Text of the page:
means for spreading llie parly line and
lln- resl e.f it.
During the thirties Latin America became a very important instrument of
lhe popular front, as everybody knows.
and now inileiv again this ferment is
poing nn. 1 believe thai it's unquestionably true that Latin America continues
lo he a choice target of the So\ iel
1 saw some' statistics recently that
indicate lhal lhe Soviet Union actually
spends more money in its Latin \merica
propaganda effort them il does in any
country in lhe world. This would indicate lhe extent In which they believe
il s em importanl territory lo he- covered.
Combs: I'm always enthralled hy this
exhuming of lhe past, li is pertinenl
only for me- lo point mil al ihis lime thai
;n ihe lime ihe late Presidenl Roosevell granted recognition lo Soviel Russia, he did so al the insistence of the
°nlire financial community of mosl of
die statesmen in our country, nf all nf
'he responsible business leaders ,"'■ lei
us seiv. ei preponderant majority of
them. This was ;i move so universally
applauded anil so bilaterally accepted
I'v his Republican opponents ilieil the
question of the wisdom of it weis never
seriously questioned al thai moment.
BUCKLEY: It was very seriously ipics-
Combs: Well, it may have lain by ei
'ew, hui may I say thai lhe problem of
recognition is. eis you know, ei diplomatic device ami that if he made a mistake by extending ne (ignition then the
presenl Republican administration nf
''nr country is making ;t mistake in
tnaintaining lhal recognition when il
"mid hv ei stroke nf the' pen withdraw
"• So this is mil entirely ei sin lo be
'aid only al lhe door of the tomb of llie
'ate Franklin I). Roosevell.
I'l CKLEY: I would like' lo eonllllcnl
[nal when Mr. Combs talks about ex-
'"lining lhe past he ought lo recognize
-hat, ee- Santayana put it. those who
''"ii l read history an' condemned I"
''I'M- ii. Ami certainly he doesn't gel
"nywhere hy simply pointing mil lhal
*e continue to recognize the existence
''/ the Seix iel I nil.n. ergo it relieves
''fiiiiklin Roosevell of ihis particular
f^ponsibility. We musl remember tbat
!' there heul been ;i universal clamor
tor recognition, Hoover would have
•seeded to it.
BURT: Professor Hodges, in your opinion,
0 what extent have the Communists been
.Uccessful in South America? In particular,
s there a possibility that recent uprisings in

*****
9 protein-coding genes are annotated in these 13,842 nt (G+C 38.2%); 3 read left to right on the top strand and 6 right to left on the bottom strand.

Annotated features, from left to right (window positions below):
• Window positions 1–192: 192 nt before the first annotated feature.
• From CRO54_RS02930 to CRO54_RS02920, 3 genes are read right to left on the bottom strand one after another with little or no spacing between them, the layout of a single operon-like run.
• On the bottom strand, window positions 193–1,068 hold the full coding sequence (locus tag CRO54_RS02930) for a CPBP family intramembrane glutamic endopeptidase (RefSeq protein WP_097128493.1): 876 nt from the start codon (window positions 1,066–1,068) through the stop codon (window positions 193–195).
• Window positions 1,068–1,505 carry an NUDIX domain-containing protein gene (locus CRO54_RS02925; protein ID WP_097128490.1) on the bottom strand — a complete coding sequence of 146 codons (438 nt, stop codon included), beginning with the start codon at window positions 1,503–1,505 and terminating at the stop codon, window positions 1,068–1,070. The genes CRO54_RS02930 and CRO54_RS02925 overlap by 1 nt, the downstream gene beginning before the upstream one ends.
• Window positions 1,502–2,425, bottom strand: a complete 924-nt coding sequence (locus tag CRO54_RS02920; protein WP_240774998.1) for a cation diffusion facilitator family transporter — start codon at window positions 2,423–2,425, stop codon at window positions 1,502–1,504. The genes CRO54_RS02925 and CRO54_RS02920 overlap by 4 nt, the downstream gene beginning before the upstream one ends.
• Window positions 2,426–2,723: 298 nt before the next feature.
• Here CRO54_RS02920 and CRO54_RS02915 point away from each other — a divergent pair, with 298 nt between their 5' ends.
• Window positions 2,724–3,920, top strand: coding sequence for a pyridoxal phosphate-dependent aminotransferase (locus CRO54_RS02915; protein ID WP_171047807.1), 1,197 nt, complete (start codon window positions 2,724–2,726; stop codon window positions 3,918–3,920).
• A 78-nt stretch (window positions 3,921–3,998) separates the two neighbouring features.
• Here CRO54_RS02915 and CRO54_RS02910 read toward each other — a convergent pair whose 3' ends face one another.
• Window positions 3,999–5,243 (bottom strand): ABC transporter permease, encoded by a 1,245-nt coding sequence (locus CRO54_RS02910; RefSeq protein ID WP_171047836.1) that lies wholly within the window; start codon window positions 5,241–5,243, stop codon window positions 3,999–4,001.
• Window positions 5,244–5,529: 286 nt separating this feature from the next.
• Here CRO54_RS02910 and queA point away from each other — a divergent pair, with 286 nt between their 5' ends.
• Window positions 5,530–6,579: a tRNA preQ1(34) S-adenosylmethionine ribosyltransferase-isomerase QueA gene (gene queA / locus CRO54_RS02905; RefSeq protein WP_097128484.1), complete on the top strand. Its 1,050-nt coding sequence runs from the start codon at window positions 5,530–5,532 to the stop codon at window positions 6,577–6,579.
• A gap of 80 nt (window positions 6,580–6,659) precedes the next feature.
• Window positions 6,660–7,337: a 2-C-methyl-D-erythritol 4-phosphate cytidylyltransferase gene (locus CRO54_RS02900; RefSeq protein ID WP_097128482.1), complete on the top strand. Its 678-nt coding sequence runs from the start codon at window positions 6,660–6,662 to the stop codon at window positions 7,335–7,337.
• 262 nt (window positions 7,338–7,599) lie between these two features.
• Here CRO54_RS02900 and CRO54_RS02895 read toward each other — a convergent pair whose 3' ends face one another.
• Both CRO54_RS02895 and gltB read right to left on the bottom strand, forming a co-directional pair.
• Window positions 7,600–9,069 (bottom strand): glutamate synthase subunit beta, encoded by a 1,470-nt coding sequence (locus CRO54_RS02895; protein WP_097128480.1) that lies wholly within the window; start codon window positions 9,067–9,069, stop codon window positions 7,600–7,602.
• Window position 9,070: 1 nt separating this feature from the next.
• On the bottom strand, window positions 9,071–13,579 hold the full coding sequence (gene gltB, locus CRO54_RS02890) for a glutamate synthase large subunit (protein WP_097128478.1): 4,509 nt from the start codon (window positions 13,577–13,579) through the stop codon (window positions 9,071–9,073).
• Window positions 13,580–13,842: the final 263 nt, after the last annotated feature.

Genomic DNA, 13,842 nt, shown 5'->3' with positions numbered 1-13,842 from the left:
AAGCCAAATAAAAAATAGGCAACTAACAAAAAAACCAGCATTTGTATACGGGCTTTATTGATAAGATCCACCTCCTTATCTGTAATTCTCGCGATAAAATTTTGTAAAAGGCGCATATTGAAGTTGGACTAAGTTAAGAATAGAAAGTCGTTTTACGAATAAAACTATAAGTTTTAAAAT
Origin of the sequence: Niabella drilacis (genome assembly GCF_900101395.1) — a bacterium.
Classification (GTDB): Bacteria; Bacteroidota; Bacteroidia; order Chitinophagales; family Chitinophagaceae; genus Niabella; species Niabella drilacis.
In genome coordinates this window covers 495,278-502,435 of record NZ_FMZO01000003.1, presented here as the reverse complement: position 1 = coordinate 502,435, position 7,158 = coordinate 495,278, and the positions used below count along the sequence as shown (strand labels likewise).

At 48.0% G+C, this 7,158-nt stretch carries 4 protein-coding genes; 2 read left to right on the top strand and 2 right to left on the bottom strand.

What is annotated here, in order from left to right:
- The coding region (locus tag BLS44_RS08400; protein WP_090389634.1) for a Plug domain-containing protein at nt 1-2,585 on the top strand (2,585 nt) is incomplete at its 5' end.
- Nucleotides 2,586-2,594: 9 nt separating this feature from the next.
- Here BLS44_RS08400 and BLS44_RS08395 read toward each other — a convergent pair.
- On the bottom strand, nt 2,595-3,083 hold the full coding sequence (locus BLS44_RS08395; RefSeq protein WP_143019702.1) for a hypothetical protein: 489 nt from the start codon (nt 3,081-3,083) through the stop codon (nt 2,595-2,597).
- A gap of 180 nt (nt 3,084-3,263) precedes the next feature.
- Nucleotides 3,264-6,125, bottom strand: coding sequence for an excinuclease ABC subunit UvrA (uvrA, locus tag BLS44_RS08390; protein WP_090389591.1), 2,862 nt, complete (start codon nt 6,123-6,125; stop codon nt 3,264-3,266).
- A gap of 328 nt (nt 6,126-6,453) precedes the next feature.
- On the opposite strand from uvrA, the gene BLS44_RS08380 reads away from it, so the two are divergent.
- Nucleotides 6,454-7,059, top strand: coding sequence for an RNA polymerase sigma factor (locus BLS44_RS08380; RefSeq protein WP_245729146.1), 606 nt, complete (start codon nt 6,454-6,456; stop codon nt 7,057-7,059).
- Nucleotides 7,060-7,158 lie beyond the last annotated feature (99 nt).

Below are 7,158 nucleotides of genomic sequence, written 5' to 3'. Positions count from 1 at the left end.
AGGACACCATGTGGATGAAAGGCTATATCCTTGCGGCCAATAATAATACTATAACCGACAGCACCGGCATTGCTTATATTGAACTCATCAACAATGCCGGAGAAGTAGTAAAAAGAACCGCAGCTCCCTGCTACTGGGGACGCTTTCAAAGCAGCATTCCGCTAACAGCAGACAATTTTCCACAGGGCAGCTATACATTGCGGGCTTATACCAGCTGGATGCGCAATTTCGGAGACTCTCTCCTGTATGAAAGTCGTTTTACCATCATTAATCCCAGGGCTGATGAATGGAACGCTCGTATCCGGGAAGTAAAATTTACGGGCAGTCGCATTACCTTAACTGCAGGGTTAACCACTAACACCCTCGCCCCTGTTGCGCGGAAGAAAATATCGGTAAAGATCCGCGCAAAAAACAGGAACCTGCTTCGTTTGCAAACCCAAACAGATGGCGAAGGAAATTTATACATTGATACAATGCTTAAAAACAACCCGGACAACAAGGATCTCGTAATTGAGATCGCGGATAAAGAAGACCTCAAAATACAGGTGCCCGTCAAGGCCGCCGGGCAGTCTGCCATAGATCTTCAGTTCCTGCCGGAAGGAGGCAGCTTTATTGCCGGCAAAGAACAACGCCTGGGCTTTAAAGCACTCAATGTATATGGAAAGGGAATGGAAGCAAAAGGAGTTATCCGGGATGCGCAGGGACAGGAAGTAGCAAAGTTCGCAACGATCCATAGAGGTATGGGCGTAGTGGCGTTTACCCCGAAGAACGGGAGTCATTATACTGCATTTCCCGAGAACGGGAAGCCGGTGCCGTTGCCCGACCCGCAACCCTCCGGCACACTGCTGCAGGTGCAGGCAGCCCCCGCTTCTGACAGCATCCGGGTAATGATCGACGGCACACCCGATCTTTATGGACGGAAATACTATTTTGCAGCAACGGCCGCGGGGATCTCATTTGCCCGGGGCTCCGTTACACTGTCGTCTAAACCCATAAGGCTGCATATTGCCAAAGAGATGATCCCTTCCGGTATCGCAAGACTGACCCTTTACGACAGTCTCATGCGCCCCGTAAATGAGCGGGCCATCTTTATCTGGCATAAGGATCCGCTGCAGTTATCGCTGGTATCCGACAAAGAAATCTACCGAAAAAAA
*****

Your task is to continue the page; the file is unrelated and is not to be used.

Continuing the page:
ar|n America were Communist-inspired?
HoDCES: In the firsl place, I think
"'■'i we should note the fact that the
f,';d Communist cardholders were
"sliiiial,al eit 300,000 a year ago. The
Membership has dropped to 200,000.
°w. thai i- deceptive because ii means
0,1 re shaking oul the fellow travelers
Facts FORUM NEWS, August, 1955
—Wide World Photo
Guatemalan President Carlos Castillo
Armas shown as chief of rebel forces during
the rebellion against the Latin American
country's Communist government.
on ;t one-to-ten ratio. You get rid of
only the we-eek people.
BURT: Mr. Bishop, to what extent are the
Communists successful in their drive for ultimate conquest of South America or Latin
Bishop: I don't think they are very
successful at all al the moment, but I
think I agree with Presidenl Castillo
.Armeis who inlel me thai ii is ei perpetual danger, ll is not a thing to be
judged b) linw high the thermometer
is today. Presidenl Annas pointed oul
theit communism look over Guatemala
with a total membership of 2.500 out
nf 3.000.000 people-.
BURT: In other words, it doesn't fake many
of them to inflict a lot of damage?
BlSHOP: All you need are men in lhe
key posts and Arbcnz, the former Communist president, had men in key posts.
lb- had the chief of police, the chief of
secret police, the minister of propaganda, the minister of the interior, the
minister of war, and the presidency.
You don't need much more than that.
They took over the ministry of educa-
liein and found that they could convert
teachers to communism without making ihem parly members at all—merely
lev sending down directives saying that
from now on you will teach this brand
of hislorv. and you cither leach that
brand of history or you're out of a job.
BtJCKLEY: President Armas takes the
position that any Latin American country that is face to face wilh a Communisl uprising ought to do several things.
One. of course, it ought to pay particular attention to needs of the population
in that particular country. And also it
ought to be ready tactically lo come
hack at the Communists and employ
tactics that arc particularly suitable lo
whatever the nature of this uprising is.
It's a matter of history that in Latin
America lhe confusion tbat has existed
as to lhe meaning of Communist con-
spiracy has hindered tremendously the
Hodces: I have been shocked by the
material which has been coming to me
from Guatemala, including grim pictorial material of atrocities. 1 Ihink that
we now must make ibis clear to the
American people that these regimes are
murderous frnm top to bottom. Is that
BlSHOP: It's correct. I saw all of
—Wide World Pholo
Communist deputies wave their hands in defiance of a measure removing all Communists
from elective posts in the Brazilian government. The measure, adopted in early if48, came
during one of the most turbulent legislative sessions ever held in the South American country.